After nearly 130 years the measurement definition of kilogram was finally altered. In 1889 the kilogram was first defined by a lump of metal in a vault in Paris. It was described as the international prototype kilogram (IPK), a platinum alloy cylinder but now it will be defined by Planck’s constant, a number that is deeply rooted in the quantum world.
The old specification was sealed under a trio of nested glass bell jars, a gleaming metal cylinder placed in a temperature-controlled vault in the bowels of the International Bureau of Weights and Measures in Sevres, France. This lonely piece of platinum and iridium has defined mass around the globe for more than a century and held equal relevance for bathroom scales to medical laboratory balances.
But it changed when scientists recently agreed through a landmark vote at General Conference on Weights and Measures held at Versailles attended by representatives of 57 countries to adopt the new system that redefines the global measure of mass in terms of a fundamental constant of nature. The nature of vote portrayed the phenomenal extent of the metrology enveloping human endeavour.
The old definition was considered appropriate but scientists have long known that even though, by definition, it is precisely one kilogram, its weight changes over time. When in use, the tiniest wear makes it lighter while pollution in the air binds to the surface and over time makes it ever so slightly heavier. In order to rectify the inconsistencies the new process defines the unit of mass through the electrical force needed to counteract the weight of a kilogram on a machine called a Kibble balance. The electrical force itself is linked to the Planck constant through quantum electric effects described by two Nobel Prize winners, Brian Josephson and Klaus von Klitzing.
Along with altering the nature of kilogram, the change will also be applied to three other base units and they are: units for electric current (ampere), temperature (kelvin) and amount of substance (mole) all becoming linked to constants of nature, namely the electric charge, the Boltzmann constant and the Avogadro constant respectively. It may be borne in mind that the International System of Units has seven base units, including unit of time (second), unit of length (metre) and unit of luminosity (candela). These definitions will, however, remain unchanged.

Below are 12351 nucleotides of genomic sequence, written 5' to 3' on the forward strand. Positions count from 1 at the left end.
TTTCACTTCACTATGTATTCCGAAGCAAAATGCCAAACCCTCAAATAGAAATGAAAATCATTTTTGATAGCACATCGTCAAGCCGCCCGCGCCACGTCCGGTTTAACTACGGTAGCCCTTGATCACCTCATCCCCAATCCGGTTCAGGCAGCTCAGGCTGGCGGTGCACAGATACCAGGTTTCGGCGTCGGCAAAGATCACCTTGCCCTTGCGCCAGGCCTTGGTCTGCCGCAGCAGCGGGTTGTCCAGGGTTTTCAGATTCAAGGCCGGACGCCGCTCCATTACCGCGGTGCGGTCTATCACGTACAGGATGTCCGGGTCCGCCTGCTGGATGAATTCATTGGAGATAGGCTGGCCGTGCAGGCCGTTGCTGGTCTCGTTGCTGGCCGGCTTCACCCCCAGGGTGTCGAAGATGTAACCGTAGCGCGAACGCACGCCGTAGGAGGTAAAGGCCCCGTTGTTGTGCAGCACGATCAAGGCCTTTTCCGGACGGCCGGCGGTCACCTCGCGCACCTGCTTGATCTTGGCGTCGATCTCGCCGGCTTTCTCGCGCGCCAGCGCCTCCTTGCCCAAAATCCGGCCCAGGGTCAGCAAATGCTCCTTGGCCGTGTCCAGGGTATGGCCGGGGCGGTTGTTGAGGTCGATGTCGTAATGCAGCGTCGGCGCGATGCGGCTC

The change in definition, however, will have no impact on the way fruit and vegetables are weighed but the change marks the culmination of decades of work to link the basic units that underpin metrology to constants woven into the fabric of the universe. The changes will come into effect on 20 May 2019 and for specialists of metrology it will be the most profound moment.
The system of measurement has an interesting history that can be traced back to the mid-18th century when increasing trade links made it necessary to design common weights and measures. In the late 1700s King Louis XVI commissioned scientists to find a more sensible approach and there emerged a system inspired by the natural world, one intended “for all times, for all people”.
The exercise resulted in defining a metre as one ten-millionth of the distance from the North Pole to the equator. A kilogram was the mass of a litre of water. To make the units more practical, each was enshrined in a physical object, a metal bar for the metre and a weight for the kilogram. Gradually the system evolved into an international system of units (SI) with seven base units.
The current system became acceptable and was finely in use for more than century. However experts doubted the accuracy of parts of the system because in storage, the platinum picked up pollutants from the air and the cylinder got slightly heavier. When it was cleaned, the kilogram lost weight as tiny amounts of alloy were removed. The net effect was hard to gauge but copies can put on tens of micrograms in a century. All scientists know for sure was that the kilogram that defined all others was not what it used to be.
It was enough to irk metrologists who complained that the entire accuracy of a crucial measure of weight was based on a lump of metal kept in a vault. They thought that the subtle variation in weight was eventually harmful from the galactic point of view. Though the definition has been altered but it is difficult to carry it out as it initially involves usage of a supremely sensitive piece of equipment known as Kibble balance to calculate Planck’s constant from a 1kg reference mass.
Kibble is similar to a pair of scales but instead of counteracting one weight with another, the object being weighed is balanced by electromagnetic forces. Planck’s constant is proportional to the energy needed to balance the mass. The method is considered to be able to provide precise value of Planck’s constant and by doing the reverse, it could be employed to measure unknown masses. Associating weights with Planck’s constant ensures that the dream of devising a measurement system for all times to come may finally come true as this constant never changes.
Izay Ayesha is into linguistics